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Adopt a Site Internship Program

July 20, 2018 Tags: Academics , STEAM

The Saint Francis University Environmental Engineering Department recently launched an Adopt a Site Internship program where students restore and maintain watersheds in Pennsylvania. Rising Junior, Andrew Ferko, was the first student to participate in the experience. Through the Adopt a Site program, Andrew was able to get valuable hands-on experience working with the Shade Creek Watershed Association to maintain an efficient treatment system. The internship was paid for though grant funds from the Foundation for Pennsylvania Watersheds. The Environmental Engineering Department has plans to continue the Adopt a Site Internship program by partnering with other local nonprofit watershed associations and county conservation districts.

Below, Andrew recalls his internship experience.

 

My internship Experience
By Andrew Ferko

Andrew Ferko with Ashley RovderThe Adopt-a-Site internship has been one of the most beneficial experiences I have had as an environmental engineering undergraduate student at Saint Francis University. During our Field Measurements course, my class was contracted to improve the performance of the Reitz #1 Passive Treatment System in Central City for the Shade Creek Watershed Association. Fortunately, the system was within close distance of my home. Through the help of Drs. Bill Strosnider and Julie LaBar of Saint Francis University, and funding from the Center for Watershed Research and Service, I am able to assist the Shade Creek Watershed Association in maintaining an efficient treatment system. I also obtained hands-on experience with the instrumentation and critical thinking skills associated with my major.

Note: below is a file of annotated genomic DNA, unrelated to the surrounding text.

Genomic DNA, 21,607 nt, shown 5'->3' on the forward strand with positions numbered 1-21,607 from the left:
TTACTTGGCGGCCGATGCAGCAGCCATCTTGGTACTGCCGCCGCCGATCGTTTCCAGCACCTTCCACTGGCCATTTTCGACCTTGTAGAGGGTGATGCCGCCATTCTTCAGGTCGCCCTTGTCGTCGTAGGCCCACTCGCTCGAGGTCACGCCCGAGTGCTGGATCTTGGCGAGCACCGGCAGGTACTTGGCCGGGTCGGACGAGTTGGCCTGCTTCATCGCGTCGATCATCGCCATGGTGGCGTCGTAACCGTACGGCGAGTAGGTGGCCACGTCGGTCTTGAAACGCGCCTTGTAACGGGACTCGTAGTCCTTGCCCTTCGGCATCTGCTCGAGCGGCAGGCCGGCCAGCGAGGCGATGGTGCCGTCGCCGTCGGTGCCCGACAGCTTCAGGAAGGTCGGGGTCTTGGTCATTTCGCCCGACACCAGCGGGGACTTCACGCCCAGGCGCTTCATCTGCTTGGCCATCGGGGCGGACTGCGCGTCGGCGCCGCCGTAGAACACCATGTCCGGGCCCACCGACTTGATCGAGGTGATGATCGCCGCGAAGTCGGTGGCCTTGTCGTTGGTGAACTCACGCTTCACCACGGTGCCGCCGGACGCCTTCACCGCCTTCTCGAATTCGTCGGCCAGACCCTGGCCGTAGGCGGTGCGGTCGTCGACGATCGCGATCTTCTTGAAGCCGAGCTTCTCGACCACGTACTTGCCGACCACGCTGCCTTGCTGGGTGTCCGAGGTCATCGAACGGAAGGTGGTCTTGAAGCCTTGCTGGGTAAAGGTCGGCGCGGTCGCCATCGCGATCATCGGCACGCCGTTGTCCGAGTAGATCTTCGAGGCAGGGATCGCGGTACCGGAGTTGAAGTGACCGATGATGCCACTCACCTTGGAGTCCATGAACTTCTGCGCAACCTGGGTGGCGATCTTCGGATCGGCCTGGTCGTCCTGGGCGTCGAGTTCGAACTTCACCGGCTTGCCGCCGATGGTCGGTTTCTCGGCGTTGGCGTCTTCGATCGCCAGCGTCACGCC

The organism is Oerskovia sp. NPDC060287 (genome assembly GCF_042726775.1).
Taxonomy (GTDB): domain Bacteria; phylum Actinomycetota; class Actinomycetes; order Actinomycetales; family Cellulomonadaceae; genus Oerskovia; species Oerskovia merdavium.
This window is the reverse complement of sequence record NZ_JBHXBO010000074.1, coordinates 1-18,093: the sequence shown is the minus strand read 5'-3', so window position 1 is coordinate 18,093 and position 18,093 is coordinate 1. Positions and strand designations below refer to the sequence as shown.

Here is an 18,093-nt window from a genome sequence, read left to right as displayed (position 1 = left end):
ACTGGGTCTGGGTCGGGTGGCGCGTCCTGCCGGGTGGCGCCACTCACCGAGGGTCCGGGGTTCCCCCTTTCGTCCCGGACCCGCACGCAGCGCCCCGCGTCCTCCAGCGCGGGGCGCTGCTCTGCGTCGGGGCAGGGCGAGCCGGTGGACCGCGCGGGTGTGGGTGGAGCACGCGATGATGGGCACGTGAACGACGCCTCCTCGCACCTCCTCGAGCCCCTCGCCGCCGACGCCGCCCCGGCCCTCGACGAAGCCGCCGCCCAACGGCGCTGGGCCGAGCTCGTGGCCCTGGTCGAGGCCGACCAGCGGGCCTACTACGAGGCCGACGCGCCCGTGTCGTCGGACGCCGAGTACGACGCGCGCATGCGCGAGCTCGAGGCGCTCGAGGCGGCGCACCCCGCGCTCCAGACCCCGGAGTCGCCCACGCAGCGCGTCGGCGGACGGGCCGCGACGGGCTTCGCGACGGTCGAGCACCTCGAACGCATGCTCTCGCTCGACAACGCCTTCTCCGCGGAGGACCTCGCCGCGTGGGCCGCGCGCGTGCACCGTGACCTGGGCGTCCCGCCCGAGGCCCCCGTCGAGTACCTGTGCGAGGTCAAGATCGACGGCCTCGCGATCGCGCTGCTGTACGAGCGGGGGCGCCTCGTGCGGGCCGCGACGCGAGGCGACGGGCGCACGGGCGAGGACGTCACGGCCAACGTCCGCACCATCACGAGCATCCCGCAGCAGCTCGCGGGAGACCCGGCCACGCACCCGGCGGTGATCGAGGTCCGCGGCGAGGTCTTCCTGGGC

In the past 7 months, I have performed a variety of different tasks for the system. My work began in class, where we rebuilt limestone barriers, fluffed compost, performed a water quality assessment, and built a wildlife habitat in the bioreactor. Since then, I have performed my own water quality assessments, unclogged pipes, cleaned stop logs, cut grass, constructed miniature educational models of the system, repaired limestone barriers, and a variety of other minor maintenance jobs as directed by the head of the Shade Creek Watershed Association, Larry Hutchinson. My current work centers upon upgrading the discharge pipe so that it is possible to measure the amount of water being discharged from the system.

The Adopt-a-Site internship has proven itself a valuable educational tool in that it gives undergraduate students a chance to work in their field and experience real problems, while still having professors to mentor them along the way. This job has also given me opportunities to meet new people in my field and make contacts that may help me advance throughout my career. Through this work, I have met several members of the Department of Environmental Protection. In conclusion, the Adopt a Site internship has helped me dig deeper into the fundamentals of Environmental Engineering, adapt to working with new people, improved my water quality instrumentation skills, and helped me meet some of the environmental workforce. I would recommend a similar opportunity to any undergraduate student. 

Photo Caption: SFU Environmental Engineering students Andrew Ferko IV (left), of Central City, and Ashley Rovder (right), of Richland, doing a goofy dance on the habitat structure they just constructed at the Reitz #1 passive treatment system.